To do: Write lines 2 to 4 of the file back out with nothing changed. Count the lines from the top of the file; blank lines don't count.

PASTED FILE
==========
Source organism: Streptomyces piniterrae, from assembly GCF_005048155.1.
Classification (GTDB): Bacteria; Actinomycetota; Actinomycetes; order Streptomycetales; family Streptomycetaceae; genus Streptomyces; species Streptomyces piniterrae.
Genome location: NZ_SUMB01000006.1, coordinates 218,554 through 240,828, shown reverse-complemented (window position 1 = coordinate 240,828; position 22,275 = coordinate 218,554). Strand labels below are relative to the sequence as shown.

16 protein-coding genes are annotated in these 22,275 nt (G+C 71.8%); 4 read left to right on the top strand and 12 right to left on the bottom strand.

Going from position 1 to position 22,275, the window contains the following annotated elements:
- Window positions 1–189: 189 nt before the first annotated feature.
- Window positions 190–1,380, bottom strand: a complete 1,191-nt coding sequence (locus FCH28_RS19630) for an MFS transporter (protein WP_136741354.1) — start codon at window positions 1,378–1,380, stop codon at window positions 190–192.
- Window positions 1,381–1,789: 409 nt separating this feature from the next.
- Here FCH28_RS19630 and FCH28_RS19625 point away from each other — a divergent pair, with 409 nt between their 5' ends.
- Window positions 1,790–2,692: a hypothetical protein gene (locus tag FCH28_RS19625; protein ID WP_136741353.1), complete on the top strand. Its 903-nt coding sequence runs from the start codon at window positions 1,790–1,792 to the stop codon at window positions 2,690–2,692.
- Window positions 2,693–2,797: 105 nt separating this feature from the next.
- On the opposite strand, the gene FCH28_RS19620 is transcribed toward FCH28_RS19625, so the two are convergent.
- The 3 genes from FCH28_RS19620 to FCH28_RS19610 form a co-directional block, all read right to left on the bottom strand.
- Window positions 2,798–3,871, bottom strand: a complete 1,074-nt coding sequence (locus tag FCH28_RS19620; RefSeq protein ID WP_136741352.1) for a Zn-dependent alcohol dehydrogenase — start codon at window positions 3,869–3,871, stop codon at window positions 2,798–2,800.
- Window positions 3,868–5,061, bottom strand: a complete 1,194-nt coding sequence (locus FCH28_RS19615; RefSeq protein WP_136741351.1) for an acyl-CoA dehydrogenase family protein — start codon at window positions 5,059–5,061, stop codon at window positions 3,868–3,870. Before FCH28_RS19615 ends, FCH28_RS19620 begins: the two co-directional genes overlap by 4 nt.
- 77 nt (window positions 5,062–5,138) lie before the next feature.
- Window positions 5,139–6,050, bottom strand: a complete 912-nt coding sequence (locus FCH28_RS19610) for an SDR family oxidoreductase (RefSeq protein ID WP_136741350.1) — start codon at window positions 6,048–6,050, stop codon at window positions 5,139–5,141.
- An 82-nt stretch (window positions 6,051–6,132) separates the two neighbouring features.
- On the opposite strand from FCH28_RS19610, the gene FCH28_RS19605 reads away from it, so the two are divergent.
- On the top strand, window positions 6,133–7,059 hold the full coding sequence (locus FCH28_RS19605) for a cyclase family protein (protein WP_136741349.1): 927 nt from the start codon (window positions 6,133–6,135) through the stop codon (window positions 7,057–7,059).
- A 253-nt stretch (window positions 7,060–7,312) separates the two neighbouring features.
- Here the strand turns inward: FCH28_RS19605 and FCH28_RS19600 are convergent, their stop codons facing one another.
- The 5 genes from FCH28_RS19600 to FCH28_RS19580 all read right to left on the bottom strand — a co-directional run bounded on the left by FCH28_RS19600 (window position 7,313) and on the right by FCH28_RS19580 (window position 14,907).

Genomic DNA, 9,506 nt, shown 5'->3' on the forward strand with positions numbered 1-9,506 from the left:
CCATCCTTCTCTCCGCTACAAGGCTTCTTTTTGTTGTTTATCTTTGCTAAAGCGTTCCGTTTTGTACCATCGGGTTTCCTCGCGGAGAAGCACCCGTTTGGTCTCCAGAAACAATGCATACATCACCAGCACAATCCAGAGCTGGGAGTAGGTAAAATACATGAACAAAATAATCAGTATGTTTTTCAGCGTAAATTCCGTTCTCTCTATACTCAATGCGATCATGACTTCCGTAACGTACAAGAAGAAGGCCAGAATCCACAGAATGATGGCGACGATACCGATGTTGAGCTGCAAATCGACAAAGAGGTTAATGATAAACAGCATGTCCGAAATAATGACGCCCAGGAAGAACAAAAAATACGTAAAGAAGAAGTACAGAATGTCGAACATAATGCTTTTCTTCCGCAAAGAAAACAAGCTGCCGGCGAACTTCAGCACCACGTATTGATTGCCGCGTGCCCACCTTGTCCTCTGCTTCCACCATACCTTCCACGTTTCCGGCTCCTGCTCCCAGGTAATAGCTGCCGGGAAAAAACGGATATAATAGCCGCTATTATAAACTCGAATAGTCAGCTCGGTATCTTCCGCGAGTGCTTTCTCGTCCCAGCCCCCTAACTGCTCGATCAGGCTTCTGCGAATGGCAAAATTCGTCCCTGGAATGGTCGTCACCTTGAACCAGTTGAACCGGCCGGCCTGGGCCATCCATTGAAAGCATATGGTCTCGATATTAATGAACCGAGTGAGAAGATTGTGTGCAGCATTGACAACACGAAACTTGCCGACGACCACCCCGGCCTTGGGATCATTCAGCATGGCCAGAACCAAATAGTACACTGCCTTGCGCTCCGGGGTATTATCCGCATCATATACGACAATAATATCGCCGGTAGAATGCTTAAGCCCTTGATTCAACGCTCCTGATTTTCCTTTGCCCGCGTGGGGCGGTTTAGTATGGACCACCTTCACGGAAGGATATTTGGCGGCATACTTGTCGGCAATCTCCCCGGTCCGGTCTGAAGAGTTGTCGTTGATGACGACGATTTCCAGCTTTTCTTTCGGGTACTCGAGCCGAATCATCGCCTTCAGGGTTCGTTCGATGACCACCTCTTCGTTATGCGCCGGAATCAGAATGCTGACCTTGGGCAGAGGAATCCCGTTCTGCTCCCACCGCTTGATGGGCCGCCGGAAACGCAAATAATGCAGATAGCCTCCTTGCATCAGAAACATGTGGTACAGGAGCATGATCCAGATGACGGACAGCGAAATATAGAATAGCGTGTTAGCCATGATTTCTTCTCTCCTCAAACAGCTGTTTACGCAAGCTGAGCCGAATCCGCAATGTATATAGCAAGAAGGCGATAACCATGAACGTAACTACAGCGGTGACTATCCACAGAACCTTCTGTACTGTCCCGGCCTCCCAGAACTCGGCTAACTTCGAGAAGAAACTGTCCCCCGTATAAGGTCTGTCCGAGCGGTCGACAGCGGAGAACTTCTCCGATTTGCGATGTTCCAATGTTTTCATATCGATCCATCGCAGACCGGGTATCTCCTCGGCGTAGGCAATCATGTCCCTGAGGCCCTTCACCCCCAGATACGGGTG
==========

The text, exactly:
Classification (GTDB): Bacteria; Actinomycetota; Actinomycetes; order Streptomycetales; family Streptomycetaceae; genus Streptomyces; species Streptomyces piniterrae.
Genome location: NZ_SUMB01000006.1, coordinates 218,554 through 240,828, shown reverse-complemented (window position 1 = coordinate 240,828; position 22,275 = coordinate 218,554). Strand labels below are relative to the sequence as shown.

16 protein-coding genes are annotated in these 22,275 nt (G+C 71.8%); 4 read left to right on the top strand and 12 right to left on the bottom strand.